A Great Day at the Georgia Cancer Center

June 14th, 2016 by Tara Simkins

Yesterday I had the pleasure of spending the day at the Georgia Cancer Center at Augusta University, touring the research labs and clinical trials units, and listening to updates from Drs. Ted Johnson and David Munn regarding the Phase I relapsed brain tumor immunotherapy trial using the drug indoximod, the arms of this trial, and the plans to expand and open similar Phase I trials in connection with neuroblastoma and solid tumors and acute myeloid leukemia or AML.

I was quite impressed with how far along they are in this research and the results they are having.

This is the first-ever pediatric Phase I trial at the Georgia Cancer Center. I can’t underscore the importance of that more. Drs. Munn and Johnson are unique in that they are both pediatricians (they completed fellowships at Memorial Sloan Kettering Cancer Center and Cincinnati Children’s Hospital, respectively) who have developed drug agents for adult cancers with an eye for using them in children. This trial focuses on an agent patented at the Medical College of Georgia in 1998.  While it took almost 18 years to translate this finding into a pediatric clinical trial (the adult trial opened within two years), they anticipate closing that gap with what they are working on today to two years and ultimately one year.

The trial accepted its first patient in December 2015 and has enrolled nine patients from across the U.S. since then. Two have had to drop out because of progression of disease, but seven remain active and are seeing good results.

The day was organized around a visit from Melissa Wiggins of Cannonball Kicks Cancer.  Melissa’s son, Cannon, was diagnosed with stage 4 neuroblastoma.  He is two-plus years NED (no evidence of disease) and is currently part of Dr. Giselle Sholler’s DFMO drug study for non-relapsed neuroblastoma patients at Michigan’s Helen DeVos Children’s Hospital. (Dr. Sholler’s work sounds promising, without a single case of relapsed neuroblastoma in over four years with kids on this study.  She is opening a new arm, which Cannonball is going to help fund, and Press On will also be speaking with her to find out more.)

Melissa was in Augusta to meet with Drs. Munn and Johnson too and to meet Colter, the first child on the study. Colter is from Texas, and his family has been at this a long time, traveling to at least five hospitals across the country.  When he first came to the Georgia Cancer Center, he couldn’t sit up on his own or speak.  He is now walking and talking—just like any active 8-year-old kid..

She was also here to present a check for $30,000 to fund the Emmi Grace Applesauce Study for Dr. Johnson’s current trial. He has had to turn away at least seven children since opening the study because they are too young to swallow the large pills (Because the drug has not been approved by the FDA yet, they are not allowed to open the capsule.) This gift, inspired by the loss of Melissa’s dear friend’s five-month-old daughter Emmi Grace to cancer over the weekend, will be used to apply to the FDA for a specific study on the efficacy of the drug administered via applesauce.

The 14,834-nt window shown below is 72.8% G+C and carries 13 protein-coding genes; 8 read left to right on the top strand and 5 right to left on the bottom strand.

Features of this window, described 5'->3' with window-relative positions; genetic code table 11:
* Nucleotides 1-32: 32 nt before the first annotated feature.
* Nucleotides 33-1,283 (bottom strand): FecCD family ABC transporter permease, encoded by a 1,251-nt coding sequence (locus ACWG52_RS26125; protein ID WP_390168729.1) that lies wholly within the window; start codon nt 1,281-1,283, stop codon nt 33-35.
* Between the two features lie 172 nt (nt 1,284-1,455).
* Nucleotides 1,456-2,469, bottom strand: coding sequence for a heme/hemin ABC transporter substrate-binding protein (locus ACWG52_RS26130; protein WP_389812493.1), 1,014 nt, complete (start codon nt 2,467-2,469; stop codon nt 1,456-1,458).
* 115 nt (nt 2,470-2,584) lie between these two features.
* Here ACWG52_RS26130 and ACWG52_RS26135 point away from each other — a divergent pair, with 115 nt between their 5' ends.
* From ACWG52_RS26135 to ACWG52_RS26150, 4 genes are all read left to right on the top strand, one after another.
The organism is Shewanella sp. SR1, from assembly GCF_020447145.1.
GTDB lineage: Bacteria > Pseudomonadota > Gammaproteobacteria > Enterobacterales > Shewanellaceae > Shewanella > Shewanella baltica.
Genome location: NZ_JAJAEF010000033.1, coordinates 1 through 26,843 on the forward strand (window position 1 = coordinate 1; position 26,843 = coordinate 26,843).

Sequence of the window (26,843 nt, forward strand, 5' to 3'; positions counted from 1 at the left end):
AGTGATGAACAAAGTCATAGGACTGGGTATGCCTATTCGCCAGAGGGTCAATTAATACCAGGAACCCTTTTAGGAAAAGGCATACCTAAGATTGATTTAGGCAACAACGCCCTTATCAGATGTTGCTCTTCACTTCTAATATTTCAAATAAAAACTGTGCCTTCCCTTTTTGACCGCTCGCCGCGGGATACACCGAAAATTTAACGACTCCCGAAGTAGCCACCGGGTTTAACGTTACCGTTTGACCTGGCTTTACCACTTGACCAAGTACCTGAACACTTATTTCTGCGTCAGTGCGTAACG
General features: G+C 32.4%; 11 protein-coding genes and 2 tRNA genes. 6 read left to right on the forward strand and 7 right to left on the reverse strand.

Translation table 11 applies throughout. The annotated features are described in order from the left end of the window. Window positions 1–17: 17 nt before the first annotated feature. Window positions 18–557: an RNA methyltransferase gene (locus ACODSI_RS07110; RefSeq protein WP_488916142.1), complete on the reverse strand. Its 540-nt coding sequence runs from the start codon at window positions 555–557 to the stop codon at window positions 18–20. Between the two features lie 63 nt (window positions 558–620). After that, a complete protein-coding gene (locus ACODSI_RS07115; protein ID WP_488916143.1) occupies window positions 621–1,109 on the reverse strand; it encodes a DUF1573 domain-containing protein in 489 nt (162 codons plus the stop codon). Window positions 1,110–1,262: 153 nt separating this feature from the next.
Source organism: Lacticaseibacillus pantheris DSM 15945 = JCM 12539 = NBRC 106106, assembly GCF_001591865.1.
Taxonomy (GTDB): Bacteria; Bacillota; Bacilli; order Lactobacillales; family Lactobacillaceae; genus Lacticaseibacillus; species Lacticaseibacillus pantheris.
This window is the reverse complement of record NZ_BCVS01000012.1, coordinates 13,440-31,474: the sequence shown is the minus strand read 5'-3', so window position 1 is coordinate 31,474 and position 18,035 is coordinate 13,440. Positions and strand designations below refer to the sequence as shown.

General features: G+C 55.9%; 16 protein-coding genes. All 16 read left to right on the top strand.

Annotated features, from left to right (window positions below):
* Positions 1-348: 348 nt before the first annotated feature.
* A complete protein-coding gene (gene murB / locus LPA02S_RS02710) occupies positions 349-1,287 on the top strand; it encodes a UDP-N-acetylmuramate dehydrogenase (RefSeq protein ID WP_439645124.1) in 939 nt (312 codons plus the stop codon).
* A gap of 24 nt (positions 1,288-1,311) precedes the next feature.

Let’s just say Melissa is a fireball.  She is a non-practicing lawyer, and her husband, Michael, is a defense attorney in Orlando, who represents Michelin.  She has done her research and in 18 months of starting Cannonball has raised and funded $150,000 in pediatric cancer research. Cannonball, along with Alex’s Lemonade Stand and Press On, have also funded Dr. Johnson’s Phase I study.

I am excited to have spent so much time with Melissa and Drs. Johnson and Munn yesterday. My takeaways from the day include:

  1.  The pediatric immunotherapy program at the Georgia Cancer Center is on the front line of pediatric immunotherapy and has some very exciting prospects.  I had no idea how close Drs. Munn and Johnson are to expanding this work.
  1.  The program is small, focused and nimble.  While working within the Children’s Oncology Group, Dr. Johnson is focused on developing a network/consortium of pediatric cancer centers outside of the COG. He is in discussions with Dr. Sholler about opening an arm of her neuroblastoma DFMO study at the Georgia Cancer Center. He sees this as a great opportunity for the cancer center and what ultimately will be the Press On Pediatric Translational Research Program.
  1.  Dr. Johnson serves as the head of the search committee for the Press On Pediatric Translational Research Program position. I was reassured by his on-the-ground update regarding the search for this recruit. I have been advised that they had earnestly focused on one specific recruit over the last seven months who just recently decided against coming here. In any event, the search has been renewed, and they are actively searching for new candidates again who will come in and develop this translational program. Dr. Johnson reminded me that building a program like this is about the art of patience. They want to get the best person, not just a warm body.  I told him Press On agrees with that approach.  He also shared how essential this gift is to attracting that right person and that they would not be in a position to look for this person without it. He believes that the support of Press On will be responsible for creating one of the top pediatric immunotherapy programs in the country, which will build on the science that has been in the works at the Medical College of Georgia under Dr. Munn for the past 30 years.
  1.  Finally, I am thrilled about this new relationship with Melissa, Michael and Cannonball.  They are lobbying in D.C., researching cutting-edge options and pouring everything they’ve got into this shared mission. I think we have a great deal to offer one another.

 

I know there is much more to come, but for now, XOXO + Press on.

 

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